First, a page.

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G Entries
  Frederic Gadette
  Beverly Garland
  Fred Gebhardt
  William Gibson
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(1922–1967). American director.

Directed, co-produced, and co-wrote with Peter Abenheim and Betty Lasky: This Is Not a Test (1962).
In a previous version of this entry, I desperately solicited an e-mail message from someone with biographical information about Frederic Gadette—and miraculously, such a message has appeared, from his daughter Jill Gadette Christensen. Thanks to her, I can now reveal that Gadette was born in Boston, around 1922, and soon started working in community theater. In the 1950s, he drifted into television work, directing episodes of You Asked for It, and by the 1960s he was directing for ABC's Wide World of Sports before prematurely dying of lung cancer in 1967. All of this, presumably, Christensen was long familiar with. What she sounded surprised to learn was that, sometime during the interlude between You Asked for It and ABC's Wide World of Sports, Gadette had made a name for himself in the science fiction Z-movie scene by directing the extraordinary This Is Not a Test.

I first became aware of his unique contribution to the genre when I was talking to a friend about the worst science fiction movies ever made, and he enthusiastically suggested a film called This Is Not a Test. Later, when a local television station aired the film, I had a chance to see it for myself, and to confirm that my friend's aesthetic judgment was sound. Yet Frederic Gadette's only known film is strangely rewarding. With a non-existent budget, unknown and talentless actors, and amateurish filming techniques, This Is Not a Test depicts the desperate efforts of a small band of average citizens to protect themselves from an impending nuclear attack. Of course, their efforts are futile, as one of them eventually explains: the truck they are employing as their barricade will provide no defense against a hydrogen bomb, and the leader of the group can only respond by lamely and illogically suggesting that the approaching bomb might only be a uranium bomb. This is a film, therefore, with an ineptness that becomes profound, as it perfectly reflects the genuine ineptness that ordinary people would display in the face of nuclear weapons, and it stands with Peter WATKINS's The War Game, also a rather ragged effort (though deliberately so in Watkins's case), as the two most powerful indictments of atomic war ever filmed, achieving far more impact through their artlessness than more polished meditations on the subject like On the Beach (1959) or The Day After (1983). When one addresses certain subjects, it seems, talent is a liability.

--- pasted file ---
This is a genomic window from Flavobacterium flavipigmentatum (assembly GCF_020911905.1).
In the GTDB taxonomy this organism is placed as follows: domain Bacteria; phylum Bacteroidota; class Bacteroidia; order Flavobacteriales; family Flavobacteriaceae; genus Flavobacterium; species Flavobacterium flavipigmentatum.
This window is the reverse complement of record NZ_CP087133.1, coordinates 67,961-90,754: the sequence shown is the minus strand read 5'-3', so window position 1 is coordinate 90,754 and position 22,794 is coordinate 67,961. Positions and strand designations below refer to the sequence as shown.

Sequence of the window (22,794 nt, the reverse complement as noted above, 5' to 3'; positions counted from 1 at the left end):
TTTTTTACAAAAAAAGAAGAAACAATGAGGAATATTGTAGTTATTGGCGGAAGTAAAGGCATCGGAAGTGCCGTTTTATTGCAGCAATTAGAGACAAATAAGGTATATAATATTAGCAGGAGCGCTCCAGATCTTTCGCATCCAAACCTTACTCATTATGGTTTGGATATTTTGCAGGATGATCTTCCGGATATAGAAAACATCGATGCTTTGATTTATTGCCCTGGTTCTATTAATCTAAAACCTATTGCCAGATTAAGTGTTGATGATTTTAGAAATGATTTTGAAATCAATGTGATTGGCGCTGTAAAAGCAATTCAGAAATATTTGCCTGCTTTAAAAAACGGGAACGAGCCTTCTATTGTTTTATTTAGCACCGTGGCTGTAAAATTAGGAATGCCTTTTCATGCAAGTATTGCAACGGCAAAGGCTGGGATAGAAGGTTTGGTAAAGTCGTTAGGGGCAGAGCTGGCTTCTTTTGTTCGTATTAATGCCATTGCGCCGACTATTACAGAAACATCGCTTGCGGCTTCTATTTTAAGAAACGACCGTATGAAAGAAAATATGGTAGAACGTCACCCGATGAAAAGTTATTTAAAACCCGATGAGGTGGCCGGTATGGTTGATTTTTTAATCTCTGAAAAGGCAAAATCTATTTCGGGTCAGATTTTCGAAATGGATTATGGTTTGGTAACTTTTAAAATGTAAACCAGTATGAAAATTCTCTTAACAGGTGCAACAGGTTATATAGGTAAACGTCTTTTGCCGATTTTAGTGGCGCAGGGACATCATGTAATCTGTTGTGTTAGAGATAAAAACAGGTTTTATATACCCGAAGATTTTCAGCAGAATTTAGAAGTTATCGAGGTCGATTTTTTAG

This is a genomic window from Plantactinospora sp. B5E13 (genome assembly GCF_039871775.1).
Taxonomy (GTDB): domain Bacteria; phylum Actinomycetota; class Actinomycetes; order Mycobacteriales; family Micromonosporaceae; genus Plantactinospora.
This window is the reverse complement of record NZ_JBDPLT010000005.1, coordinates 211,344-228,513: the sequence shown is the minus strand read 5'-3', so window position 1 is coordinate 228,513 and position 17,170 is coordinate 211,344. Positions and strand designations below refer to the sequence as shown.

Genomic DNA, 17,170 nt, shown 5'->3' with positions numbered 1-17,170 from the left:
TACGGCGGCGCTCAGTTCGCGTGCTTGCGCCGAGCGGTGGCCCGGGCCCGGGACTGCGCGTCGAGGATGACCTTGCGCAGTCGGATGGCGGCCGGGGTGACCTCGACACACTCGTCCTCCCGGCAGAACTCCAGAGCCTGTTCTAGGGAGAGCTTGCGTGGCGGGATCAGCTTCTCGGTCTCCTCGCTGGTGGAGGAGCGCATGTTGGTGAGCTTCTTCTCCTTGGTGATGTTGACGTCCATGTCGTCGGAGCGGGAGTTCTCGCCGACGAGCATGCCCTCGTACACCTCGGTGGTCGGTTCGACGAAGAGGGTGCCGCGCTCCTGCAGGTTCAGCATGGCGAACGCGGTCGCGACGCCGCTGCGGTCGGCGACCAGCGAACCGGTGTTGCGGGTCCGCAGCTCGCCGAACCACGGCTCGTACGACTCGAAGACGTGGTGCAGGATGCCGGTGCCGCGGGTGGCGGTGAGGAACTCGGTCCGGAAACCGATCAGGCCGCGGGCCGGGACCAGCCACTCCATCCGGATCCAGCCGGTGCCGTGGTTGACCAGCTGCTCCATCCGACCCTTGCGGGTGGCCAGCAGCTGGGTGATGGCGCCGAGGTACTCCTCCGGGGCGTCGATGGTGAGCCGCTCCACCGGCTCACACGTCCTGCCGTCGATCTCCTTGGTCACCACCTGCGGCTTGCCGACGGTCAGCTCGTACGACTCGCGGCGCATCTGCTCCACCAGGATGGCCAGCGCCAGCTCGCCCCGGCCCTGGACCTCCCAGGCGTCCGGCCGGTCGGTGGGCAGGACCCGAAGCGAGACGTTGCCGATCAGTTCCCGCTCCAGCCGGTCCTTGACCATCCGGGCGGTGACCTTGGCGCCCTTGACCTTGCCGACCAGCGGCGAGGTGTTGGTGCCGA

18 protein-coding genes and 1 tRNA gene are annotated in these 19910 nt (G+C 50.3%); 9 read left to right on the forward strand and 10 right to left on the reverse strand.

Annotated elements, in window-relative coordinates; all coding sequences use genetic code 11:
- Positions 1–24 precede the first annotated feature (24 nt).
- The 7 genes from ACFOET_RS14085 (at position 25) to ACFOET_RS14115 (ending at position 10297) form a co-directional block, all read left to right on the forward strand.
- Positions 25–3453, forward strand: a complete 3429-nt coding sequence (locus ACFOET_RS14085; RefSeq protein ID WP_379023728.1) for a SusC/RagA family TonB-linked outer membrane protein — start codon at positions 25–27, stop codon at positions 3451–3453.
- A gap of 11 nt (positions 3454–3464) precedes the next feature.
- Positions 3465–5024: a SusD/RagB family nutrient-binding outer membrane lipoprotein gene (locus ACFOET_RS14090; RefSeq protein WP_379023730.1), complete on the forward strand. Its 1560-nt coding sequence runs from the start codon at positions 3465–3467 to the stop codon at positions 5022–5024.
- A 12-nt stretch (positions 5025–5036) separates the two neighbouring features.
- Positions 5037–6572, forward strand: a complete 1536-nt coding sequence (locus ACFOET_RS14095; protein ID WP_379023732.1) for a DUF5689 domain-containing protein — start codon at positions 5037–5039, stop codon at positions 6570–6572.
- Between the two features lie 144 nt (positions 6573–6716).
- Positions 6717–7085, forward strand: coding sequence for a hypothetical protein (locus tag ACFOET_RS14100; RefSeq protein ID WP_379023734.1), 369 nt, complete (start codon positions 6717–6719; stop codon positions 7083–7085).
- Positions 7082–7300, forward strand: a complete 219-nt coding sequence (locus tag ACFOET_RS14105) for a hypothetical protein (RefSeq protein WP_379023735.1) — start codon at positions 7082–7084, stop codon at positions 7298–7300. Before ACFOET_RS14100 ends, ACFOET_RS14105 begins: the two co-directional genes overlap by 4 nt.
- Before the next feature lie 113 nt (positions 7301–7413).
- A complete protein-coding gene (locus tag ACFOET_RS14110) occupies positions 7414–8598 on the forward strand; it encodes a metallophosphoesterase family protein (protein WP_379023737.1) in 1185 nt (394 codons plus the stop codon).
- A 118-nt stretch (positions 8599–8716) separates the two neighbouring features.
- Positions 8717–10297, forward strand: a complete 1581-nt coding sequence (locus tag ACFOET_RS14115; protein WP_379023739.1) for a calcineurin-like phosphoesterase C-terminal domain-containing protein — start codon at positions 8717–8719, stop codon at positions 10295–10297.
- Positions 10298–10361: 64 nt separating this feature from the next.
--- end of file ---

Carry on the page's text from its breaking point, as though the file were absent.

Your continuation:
And how might his newly discovered biography relate to This Is Not a Test? It may have been a project first dreamed up by some old friends from community theater, who approached Gadette because he was the only experienced director they knew. But I prefer to believe that Gadette primarily created the film himself—because he harbored a secret fondness for science fiction, because he wanted to tell stories about everyday people instead of responding to their inane requests, or because—as a low-level television director—he could relate quite well to the feelings of utter powerlessness experienced by the hapless victims of a nuclear holocaust. Perhaps Christensen's ongoing research into her father's career will yield an answer; if so, I hope she'll let me know.

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